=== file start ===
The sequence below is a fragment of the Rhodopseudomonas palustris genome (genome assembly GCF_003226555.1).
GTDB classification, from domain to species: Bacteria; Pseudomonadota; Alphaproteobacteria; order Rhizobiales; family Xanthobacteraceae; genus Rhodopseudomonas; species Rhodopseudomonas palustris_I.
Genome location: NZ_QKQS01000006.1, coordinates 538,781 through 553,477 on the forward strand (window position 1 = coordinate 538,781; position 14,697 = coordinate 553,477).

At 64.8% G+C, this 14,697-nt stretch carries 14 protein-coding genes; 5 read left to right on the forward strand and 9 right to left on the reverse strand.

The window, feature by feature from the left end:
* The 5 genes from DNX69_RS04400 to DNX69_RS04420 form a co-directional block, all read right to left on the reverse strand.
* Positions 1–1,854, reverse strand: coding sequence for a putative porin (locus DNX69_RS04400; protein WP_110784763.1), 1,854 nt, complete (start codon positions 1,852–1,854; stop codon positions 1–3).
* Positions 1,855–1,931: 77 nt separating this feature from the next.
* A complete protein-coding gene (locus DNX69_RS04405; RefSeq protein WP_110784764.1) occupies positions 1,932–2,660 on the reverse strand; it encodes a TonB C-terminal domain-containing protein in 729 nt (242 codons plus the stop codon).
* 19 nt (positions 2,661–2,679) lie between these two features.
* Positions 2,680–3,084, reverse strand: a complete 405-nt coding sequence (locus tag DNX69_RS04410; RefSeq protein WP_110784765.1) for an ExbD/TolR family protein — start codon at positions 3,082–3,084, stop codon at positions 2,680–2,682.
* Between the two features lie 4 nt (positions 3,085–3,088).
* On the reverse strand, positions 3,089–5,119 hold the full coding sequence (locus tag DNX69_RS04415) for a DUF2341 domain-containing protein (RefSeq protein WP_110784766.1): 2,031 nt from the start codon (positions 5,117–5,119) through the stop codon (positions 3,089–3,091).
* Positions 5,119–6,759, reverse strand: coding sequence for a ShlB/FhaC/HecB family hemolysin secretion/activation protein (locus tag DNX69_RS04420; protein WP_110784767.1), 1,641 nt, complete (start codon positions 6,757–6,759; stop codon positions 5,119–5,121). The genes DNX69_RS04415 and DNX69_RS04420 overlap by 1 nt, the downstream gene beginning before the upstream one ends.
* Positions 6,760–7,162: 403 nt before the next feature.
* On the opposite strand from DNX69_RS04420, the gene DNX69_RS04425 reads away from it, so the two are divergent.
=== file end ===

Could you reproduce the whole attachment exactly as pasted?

The sequence below is a fragment of the Rhodopseudomonas palustris genome (genome assembly GCF_003226555.1).
GTDB classification, from domain to species: Bacteria; Pseudomonadota; Alphaproteobacteria; order Rhizobiales; family Xanthobacteraceae; genus Rhodopseudomonas; species Rhodopseudomonas palustris_I.
Genome location: NZ_QKQS01000006.1, coordinates 538,781 through 553,477 on the forward strand (window position 1 = coordinate 538,781; position 14,697 = coordinate 553,477).

At 64.8% G+C, this 14,697-nt stretch carries 14 protein-coding genes; 5 read left to right on the forward strand and 9 right to left on the reverse strand.

The window, feature by feature from the left end:
* The 5 genes from DNX69_RS04400 to DNX69_RS04420 form a co-directional block, all read right to left on the reverse strand.
* Positions 1–1,854, reverse strand: coding sequence for a putative porin (locus DNX69_RS04400; protein WP_110784763.1), 1,854 nt, complete (start codon positions 1,852–1,854; stop codon positions 1–3).
* Positions 1,855–1,931: 77 nt separating this feature from the next.
* A complete protein-coding gene (locus DNX69_RS04405; RefSeq protein WP_110784764.1) occupies positions 1,932–2,660 on the reverse strand; it encodes a TonB C-terminal domain-containing protein in 729 nt (242 codons plus the stop codon).
* 19 nt (positions 2,661–2,679) lie between these two features.
* Positions 2,680–3,084, reverse strand: a complete 405-nt coding sequence (locus tag DNX69_RS04410; RefSeq protein WP_110784765.1) for an ExbD/TolR family protein — start codon at positions 3,082–3,084, stop codon at positions 2,680–2,682.
* Between the two features lie 4 nt (positions 3,085–3,088).
* On the reverse strand, positions 3,089–5,119 hold the full coding sequence (locus tag DNX69_RS04415) for a DUF2341 domain-containing protein (RefSeq protein WP_110784766.1): 2,031 nt from the start codon (positions 5,117–5,119) through the stop codon (positions 3,089–3,091).
* Positions 5,119–6,759, reverse strand: coding sequence for a ShlB/FhaC/HecB family hemolysin secretion/activation protein (locus tag DNX69_RS04420; protein WP_110784767.1), 1,641 nt, complete (start codon positions 6,757–6,759; stop codon positions 5,119–5,121). The genes DNX69_RS04415 and DNX69_RS04420 overlap by 1 nt, the downstream gene beginning before the upstream one ends.
* Positions 6,760–7,162: 403 nt before the next feature.
* On the opposite strand from DNX69_RS04420, the gene DNX69_RS04425 reads away from it, so the two are divergent.